I’ve read twelve memoirs in the last three months, and listen for the tempo, the honesty, the details, and am inspired by my comrades who lived to tell; particularly Pamela De Barres, Grace Slick, Peter Townsend, Keith Richards, and Carlos Santana,… to name a few.
I think way too much, and experience writers block more than not. I must write. I must write. I know it. I wake up in the night with fully formed paragraphs lurking at the edges of my cerebral cortex, and memories of amazing events I’ve experienced, only to fall back asleep and having the vivid pictures and words erased clean by morning.
I have perhaps 20 journals left after losing many in my wild rapidly changing scenarios, having moved over 60 times, always forgetting or losing something in those mad dashes into the NEW. I once lost two years of journals in San Francisco when a friend left the city and tossed my things into a garbage bin without ever telling me. My journals during this time burst with every detail of my days, dreams and desires. Every meticulous page vanished along with a footlocker, and a bright yellow bike, all left in the back hall of the Victorian apartment of Wyatt Landesman, brother of Knight Landesman of New York City, now publisher of Art Forum. Yes I will be,... ut oh, me bad, name dropping like crazy, people… but this is not a story about others. This is not a kiss and tell.. this memoir is about a girl from blue collar America, post WWII baby boomer bliss with freedom and a dream for big things; a thirst for adventure...and the guts to pursue it all.
My journals, post college, documented the tender early 20’s years, meticulously describing meeting “Jack,” our phone calls and the personal stories he shared with me. All this contact with fame instantly ignited my ambitions to move to Los Angeles and “to become a movie star;” and thus changing the trajectory of my life forever.
My everyday struggles in the dance/theater company “Players,” and the drama of communal living in the Haight Ashbury, being on food stamps and serving cocktails in the evenings, fired this dream as I climbed up and down the hills of foggy San Francisco, mostly like a trapped animal, depressed and lost at 23, trying to figure out how to actually get to the “city of angels” without a job or a dollar: trying to figure out just who I was. The structure of school was now gone. I was lost. With $70.00 lent to me, and a Swedish boyfriend to drive down with, I left with three outfits and a pair of boots on Feb 1, 1977; a few names scratched on a piece of paper, and headed for Sunset Strip. I checked into the Sunset Doheney Motel, for a week, and had a whole $10.00 left. I was 25 years old.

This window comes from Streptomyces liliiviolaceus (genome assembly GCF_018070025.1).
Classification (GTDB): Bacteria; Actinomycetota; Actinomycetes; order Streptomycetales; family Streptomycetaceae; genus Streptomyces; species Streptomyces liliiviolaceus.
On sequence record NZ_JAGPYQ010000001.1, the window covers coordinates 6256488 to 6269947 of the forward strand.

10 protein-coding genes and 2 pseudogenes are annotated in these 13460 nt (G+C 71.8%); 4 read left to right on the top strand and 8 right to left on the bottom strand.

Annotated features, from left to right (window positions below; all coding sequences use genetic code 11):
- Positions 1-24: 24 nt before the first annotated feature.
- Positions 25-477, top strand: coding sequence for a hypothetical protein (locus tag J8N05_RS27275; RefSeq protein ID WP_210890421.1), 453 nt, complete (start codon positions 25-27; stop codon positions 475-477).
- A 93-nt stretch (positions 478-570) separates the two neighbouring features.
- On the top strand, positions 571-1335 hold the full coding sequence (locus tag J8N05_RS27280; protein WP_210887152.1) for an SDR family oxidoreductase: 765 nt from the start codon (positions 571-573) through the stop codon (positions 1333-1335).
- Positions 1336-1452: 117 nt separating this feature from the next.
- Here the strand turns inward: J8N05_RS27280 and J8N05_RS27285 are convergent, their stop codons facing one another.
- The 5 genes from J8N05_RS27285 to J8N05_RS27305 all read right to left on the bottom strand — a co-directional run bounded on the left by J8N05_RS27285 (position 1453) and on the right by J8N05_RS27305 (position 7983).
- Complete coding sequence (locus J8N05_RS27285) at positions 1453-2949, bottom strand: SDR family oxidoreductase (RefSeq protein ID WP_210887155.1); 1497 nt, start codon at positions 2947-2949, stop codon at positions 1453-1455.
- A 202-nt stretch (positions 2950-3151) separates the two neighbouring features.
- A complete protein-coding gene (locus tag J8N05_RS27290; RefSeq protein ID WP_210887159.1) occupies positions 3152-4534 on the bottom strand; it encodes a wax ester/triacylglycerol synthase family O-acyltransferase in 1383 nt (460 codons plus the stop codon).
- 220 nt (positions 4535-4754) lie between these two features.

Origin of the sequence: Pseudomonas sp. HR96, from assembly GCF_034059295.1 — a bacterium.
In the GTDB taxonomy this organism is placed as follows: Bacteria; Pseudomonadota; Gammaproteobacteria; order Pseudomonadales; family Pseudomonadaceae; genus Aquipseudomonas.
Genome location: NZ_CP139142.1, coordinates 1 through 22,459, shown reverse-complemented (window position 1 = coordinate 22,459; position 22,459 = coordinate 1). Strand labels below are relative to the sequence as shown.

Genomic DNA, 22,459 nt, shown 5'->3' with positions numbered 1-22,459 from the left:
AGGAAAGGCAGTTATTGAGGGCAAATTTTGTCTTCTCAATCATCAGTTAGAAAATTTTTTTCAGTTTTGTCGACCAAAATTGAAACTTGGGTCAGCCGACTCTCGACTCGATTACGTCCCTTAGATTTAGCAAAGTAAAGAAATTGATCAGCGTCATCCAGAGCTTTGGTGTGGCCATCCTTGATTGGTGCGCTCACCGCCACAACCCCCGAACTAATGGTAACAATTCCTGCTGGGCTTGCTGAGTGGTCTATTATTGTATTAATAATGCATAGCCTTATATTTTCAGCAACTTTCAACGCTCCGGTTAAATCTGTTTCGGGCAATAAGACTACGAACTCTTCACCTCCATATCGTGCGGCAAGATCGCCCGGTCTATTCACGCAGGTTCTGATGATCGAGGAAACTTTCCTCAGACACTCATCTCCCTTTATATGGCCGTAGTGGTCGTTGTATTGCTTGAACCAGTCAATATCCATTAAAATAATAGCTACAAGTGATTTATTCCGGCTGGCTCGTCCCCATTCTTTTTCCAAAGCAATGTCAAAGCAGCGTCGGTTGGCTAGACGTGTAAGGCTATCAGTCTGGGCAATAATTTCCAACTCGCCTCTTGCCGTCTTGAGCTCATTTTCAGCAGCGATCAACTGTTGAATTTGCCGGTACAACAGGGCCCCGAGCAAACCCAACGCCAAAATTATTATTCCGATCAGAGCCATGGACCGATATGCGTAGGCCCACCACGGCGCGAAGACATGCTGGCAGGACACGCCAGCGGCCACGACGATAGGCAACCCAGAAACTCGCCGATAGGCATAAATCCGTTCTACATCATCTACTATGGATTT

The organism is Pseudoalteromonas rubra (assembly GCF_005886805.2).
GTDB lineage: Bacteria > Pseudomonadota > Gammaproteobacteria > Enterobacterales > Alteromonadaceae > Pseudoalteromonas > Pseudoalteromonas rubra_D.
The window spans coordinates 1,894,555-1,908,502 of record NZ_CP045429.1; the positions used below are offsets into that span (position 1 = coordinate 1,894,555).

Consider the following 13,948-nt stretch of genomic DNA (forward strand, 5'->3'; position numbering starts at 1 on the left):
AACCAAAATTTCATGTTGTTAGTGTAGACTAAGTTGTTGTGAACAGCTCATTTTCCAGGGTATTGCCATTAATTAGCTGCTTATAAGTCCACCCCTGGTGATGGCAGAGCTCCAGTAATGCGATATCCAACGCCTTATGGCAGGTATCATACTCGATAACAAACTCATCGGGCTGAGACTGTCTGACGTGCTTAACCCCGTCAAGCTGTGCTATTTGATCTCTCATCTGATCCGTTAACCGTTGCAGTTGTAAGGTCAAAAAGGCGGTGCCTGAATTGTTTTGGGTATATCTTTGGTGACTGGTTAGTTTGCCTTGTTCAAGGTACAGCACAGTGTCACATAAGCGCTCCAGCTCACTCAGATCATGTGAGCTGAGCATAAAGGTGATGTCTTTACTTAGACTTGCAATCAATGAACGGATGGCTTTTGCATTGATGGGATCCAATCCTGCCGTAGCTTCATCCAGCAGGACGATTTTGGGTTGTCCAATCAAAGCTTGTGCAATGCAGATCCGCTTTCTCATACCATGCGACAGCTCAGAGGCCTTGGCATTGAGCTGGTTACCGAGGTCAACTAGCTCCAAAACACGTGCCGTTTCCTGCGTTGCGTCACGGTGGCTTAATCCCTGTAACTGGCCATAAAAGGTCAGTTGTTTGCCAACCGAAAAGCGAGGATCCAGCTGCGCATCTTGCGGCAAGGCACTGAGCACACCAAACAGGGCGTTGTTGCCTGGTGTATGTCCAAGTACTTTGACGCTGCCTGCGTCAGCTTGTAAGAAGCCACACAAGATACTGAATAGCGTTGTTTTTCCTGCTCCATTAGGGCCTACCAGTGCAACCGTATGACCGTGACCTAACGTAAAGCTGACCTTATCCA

As I bobbed in the “pool of sharks” of Los Angeles, navigating around innocently, my nubile, dance and yoga-sculpted body swimming in these new waters, holding but one nostril above the water, I navigated clumsily this jasmine and honeysuckle scented world of stars, fast cars, pools, parties, alcohol and drugs..and the free wheeling sex-capades rampant during the 70;s. My diaries hit the land fill 250 miles north of Hollywood. Oh well...Now I was living my dream.
It was there, in Beverly Hills, I found my lifeline to Yoga at Bikram’s Yoga College of India. Bikram Choudhury was my rock through every affair and madcap trip. We'd talk late into the night and he'd lecture me to stop running crazy with "these people." I’d limp into his studio after ten days on the road with Hunter S. Thompson, 6 lbs thinner, wasted, but ready to become strong and focused again; doing doubles until I got my Self back, only to be called off for another wild adventure with the “good doctor.” Here I was studying yoga, training to teach; one of the coveted few Bikram chose to teach; and running with the Gonzo journalist at the same time whom I was madly in love with. Go Figure.
It was always the yoga practice that steadied me. It still is. After all the glitter faded and changed; (as Bikram predicted it would,) there it is as fresh and available as ever… Yoga. I am so grateful for this gift.
I now have the opportunity and the time to write. I feel 10 months pregnant with story. After 6 decades, life almost makes sense. I can see, feel, taste, and touch the spiritual line, the coherency, the whys, what’s and how’s of it all.
If I die before I wake, I pray the Lord my memoir, He will make … putting it into someone’s hands who would be inspired to shape. If I don’t die before I wake, I will craft it… for goodness sake.
How could I not? It’s the only thing I obsess about day after day. I finally have nothing left to do. The New YEAR 2016 is upon us, and my intention is to finish this tale of tales for once and for all. I will produce a first draft this year… and hopefully screaming with vivid and colorful life ready for anyone who is interested to read.
So now to it!
I am planning to release chapters into my blog; a toe in the water. Feedback welcome.;)